RaveThe New YorkerSlim and sly ... The daughter narrates in calm prose that evokes the sound of a rake carefully tracing a pattern in sand. Along the way, she shares a few memories ... From the start, there are signs that mother and daughter are dancing around something. But it’s hard for the characters—much less the reader—to say what that something might be ... Buried secrets and repressed memories are common storytelling devices, the supposed treasures that many atmospheric novels of consciousness use to entice readers. In otherwise loosely plotted narratives, such treasures keep us digging ... At times, Au seems to be encouraging this very approach ... As a reader, it’s easy to feel...that your own brushstroke-detecting ability is being tested. Like most tests, it isn’t exactly relaxing ... That sense of failure—to see sharply enough, to read closely enough—creates its own peculiar form of engagement ... And yet the novel, at its best, also complicates this metric of success, throwing doubt on the inherent value of uncovering what’s hidden ... If we search relentlessly for pentimenti, we risk missing the actual picture ... Au’s novel is perhaps most masterly in the way it evokes our dissociation from desire—our own and other people’s ... In the end, the trip isn’t a bust, and neither is the book that it yields. The narrator may not have unearthed anything dramatic...from her mother’s past, but she has been alive to, and curious about, the present in that particular way ... We are often prone to see other people...as mysteries we can’t help trying to solve ... Cold Enough for Snow understands this impulse, but makes the quiet case for another approach, one that might be more common in life than our novels tend to allow, and that we might simply call, for lack of any more technical term, being together while we can.
Sjón, Tr. Victoria Cribb
MixedThe New York Times Book Review[A] brisk, slim book ... The chapters move like the prose equivalent of flip-book images, quick and evocative ... Sjón’s story, based on research into a real-life band of Icelandic neo-Nazis, dovetails nicely with current preoccupations about the resurgence of fascism. The main message — made explicit in an afterword — is that most Nazis were people just like you and me, \'normal to the point of banality,\' their actions informed by universal emotions like the desire for belonging ... Unfortunately, Red Milk is too fast-moving to leave much room for banality: Because the total number of incidents is so low, almost all of them are immediately pressed into meaning as another way station on Kampen’s road to Nazism. More than once I was reminded of cheesy biopics, which distort life by including scenes only for their ability to chart a journey the destination of which we already know ... The novel feels boldest when it moves toward embracing the quotidian, letting Nazism drift to the edges of the frame ... But because these moments come so rarely, in the end the novel has a slightness that feels out of step with its themes ... In Red Milk the overall feeling of inadequacy might have less to do with the small number of pages and more with the author’s abundance of caution, born — quite understandably — from his awareness of great danger lurking nearby.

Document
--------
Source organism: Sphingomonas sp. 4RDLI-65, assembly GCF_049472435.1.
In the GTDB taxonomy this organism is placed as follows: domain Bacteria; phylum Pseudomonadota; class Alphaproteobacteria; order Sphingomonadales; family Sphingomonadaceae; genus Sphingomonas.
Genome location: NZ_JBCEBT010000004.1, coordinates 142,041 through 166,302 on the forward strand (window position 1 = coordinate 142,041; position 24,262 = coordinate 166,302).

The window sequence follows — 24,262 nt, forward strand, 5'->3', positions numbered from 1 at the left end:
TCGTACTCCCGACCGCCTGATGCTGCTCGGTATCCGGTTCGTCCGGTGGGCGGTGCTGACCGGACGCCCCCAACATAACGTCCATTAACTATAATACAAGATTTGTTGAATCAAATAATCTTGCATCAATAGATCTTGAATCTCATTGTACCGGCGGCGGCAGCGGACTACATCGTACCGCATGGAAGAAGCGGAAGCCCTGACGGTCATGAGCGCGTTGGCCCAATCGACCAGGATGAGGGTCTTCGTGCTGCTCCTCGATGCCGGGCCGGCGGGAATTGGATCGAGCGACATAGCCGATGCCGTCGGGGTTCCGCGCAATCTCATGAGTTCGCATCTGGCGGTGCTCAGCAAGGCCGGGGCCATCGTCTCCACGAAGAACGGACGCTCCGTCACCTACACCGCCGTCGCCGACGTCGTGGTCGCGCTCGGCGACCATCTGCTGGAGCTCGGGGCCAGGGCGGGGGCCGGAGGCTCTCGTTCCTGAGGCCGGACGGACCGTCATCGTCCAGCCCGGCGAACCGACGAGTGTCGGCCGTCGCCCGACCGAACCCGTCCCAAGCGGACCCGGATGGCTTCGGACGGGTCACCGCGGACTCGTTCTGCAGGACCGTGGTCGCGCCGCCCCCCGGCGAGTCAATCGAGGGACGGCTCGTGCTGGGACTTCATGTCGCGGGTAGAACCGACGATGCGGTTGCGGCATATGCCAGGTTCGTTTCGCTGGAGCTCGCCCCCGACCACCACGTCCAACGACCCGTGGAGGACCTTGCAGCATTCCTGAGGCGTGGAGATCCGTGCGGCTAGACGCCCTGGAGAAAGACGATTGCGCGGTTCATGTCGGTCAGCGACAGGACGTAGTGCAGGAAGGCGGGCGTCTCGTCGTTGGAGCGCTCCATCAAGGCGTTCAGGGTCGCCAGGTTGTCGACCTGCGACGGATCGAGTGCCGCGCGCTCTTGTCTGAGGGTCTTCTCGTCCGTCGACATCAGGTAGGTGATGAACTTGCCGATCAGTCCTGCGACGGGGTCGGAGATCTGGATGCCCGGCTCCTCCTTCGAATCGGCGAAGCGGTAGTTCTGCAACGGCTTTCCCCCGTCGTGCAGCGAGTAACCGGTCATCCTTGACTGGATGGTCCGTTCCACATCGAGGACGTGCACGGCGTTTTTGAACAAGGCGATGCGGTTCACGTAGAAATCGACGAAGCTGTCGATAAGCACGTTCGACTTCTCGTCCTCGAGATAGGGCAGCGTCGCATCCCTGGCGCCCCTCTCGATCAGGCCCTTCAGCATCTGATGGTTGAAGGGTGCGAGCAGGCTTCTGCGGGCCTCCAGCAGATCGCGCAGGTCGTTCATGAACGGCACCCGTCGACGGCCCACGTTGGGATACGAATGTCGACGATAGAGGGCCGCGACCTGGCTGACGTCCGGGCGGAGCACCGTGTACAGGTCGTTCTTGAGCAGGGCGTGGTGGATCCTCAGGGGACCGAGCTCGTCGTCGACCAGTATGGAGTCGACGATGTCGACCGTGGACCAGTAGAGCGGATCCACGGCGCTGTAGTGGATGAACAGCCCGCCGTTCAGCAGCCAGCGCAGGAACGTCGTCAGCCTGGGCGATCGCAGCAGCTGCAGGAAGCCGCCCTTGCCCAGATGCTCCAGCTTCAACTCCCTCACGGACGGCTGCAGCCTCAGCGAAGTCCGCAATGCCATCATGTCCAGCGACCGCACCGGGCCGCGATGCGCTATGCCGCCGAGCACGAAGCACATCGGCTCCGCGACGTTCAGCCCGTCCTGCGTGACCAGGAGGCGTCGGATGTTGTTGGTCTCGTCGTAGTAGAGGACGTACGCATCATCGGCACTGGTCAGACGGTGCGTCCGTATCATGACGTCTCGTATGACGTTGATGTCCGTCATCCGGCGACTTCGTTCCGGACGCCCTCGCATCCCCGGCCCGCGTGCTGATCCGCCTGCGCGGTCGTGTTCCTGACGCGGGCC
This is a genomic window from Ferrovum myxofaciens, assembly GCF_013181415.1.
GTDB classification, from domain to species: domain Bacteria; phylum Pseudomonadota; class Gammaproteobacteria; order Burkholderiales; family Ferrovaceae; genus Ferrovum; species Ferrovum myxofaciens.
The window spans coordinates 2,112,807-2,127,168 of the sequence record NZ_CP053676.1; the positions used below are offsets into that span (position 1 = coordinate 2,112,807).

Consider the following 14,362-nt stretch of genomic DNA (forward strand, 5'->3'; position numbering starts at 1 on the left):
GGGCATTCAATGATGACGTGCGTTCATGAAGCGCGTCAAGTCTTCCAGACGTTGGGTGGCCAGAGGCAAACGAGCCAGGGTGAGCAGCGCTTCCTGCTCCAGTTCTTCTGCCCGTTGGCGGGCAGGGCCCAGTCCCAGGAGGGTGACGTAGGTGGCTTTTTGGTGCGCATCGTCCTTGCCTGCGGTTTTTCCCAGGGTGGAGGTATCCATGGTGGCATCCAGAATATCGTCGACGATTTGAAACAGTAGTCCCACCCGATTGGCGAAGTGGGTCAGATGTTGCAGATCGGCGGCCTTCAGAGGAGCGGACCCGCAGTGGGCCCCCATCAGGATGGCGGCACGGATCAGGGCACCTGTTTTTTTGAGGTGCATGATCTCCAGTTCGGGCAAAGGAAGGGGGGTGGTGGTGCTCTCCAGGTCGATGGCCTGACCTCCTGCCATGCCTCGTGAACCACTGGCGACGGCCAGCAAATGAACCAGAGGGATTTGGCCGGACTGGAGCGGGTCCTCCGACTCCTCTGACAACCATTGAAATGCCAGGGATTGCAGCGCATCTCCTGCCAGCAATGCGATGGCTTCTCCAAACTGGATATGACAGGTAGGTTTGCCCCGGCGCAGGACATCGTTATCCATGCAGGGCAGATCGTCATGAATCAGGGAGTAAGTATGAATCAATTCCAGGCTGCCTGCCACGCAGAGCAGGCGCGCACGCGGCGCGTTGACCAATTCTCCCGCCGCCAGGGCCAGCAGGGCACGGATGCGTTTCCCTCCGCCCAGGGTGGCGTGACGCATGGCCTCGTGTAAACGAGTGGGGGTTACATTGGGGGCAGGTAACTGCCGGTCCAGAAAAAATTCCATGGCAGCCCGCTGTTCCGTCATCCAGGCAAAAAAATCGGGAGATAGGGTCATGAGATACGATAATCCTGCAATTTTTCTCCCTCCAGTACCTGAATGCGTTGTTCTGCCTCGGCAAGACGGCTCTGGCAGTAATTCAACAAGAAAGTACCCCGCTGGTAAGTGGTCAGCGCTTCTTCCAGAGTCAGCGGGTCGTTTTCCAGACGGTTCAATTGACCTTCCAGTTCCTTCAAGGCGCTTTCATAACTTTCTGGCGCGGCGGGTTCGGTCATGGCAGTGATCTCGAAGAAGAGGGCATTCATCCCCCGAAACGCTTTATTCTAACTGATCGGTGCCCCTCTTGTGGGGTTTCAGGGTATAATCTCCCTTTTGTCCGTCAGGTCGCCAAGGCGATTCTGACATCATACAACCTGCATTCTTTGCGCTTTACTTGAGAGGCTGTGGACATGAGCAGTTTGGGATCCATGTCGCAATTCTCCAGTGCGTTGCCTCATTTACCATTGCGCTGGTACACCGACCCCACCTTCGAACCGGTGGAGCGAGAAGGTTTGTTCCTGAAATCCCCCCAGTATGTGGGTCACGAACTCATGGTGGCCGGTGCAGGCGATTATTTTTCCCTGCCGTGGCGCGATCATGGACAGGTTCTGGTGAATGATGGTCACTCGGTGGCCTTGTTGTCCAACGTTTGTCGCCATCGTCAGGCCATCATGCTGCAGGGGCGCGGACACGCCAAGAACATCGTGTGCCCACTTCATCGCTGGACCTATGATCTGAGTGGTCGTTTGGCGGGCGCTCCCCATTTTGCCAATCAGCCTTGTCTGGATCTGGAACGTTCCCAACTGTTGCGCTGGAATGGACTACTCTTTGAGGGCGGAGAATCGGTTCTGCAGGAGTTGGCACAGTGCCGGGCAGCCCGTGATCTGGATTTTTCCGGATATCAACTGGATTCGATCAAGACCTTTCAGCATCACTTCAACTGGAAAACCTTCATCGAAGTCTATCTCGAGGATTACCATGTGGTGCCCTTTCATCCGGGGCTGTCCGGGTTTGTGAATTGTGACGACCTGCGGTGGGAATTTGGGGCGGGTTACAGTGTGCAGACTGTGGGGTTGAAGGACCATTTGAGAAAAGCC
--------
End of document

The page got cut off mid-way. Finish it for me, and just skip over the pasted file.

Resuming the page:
Robin J Diangelo
PositivePacific StandardThe advice in White Fragility is fairly straightforward—which is not, of course, the same thing as easy to act on. DiAngelo wants white people to abandon ideas of racism as a matter of individuals being good or bad, moral or immoral. To accept that we surely have unconscious investments in whiteness—investments we might not yet fully understand. To seek out the perspectives of people of color, embrace the discomfort that might result, and avoid confusing that discomfort with literal danger. To start uncomfortable conversations with family and friends. To breathe slowly. And, perhaps most important, to remember that we should do all this not for people of color, but instead for ourselves, in the spirit of honesty and truth-telling ... It is easy to overstate the value of \'conversations about race\' and, in the process, de-emphasize the need for material change. But it is hard to deny that a great many new conversations are likely needed, particularly within white families and social circles. The number of conversations coaxed into existence by DiAngelo\'s work will be a central measure of its success. I hope it is a great one.
MixedPacific StandardChosen Country, Pogue\'s book-length treatment of the Malheur saga, is an intriguing document of our times ... It\'s a second draft of history, let\'s say, one that captures the author\'s attitude toward his material as it\'s still evolving ... Many an unsuspecting reader will likely be puzzled by how much space Pogue spends on Pogue ... But Pogue\'s presence on the page as a flesh-and-blood character (albeit a frequently annoying one) is not without advantages ... Chosen Country ends on a paradoxically eloquent expression of its own incompleteness.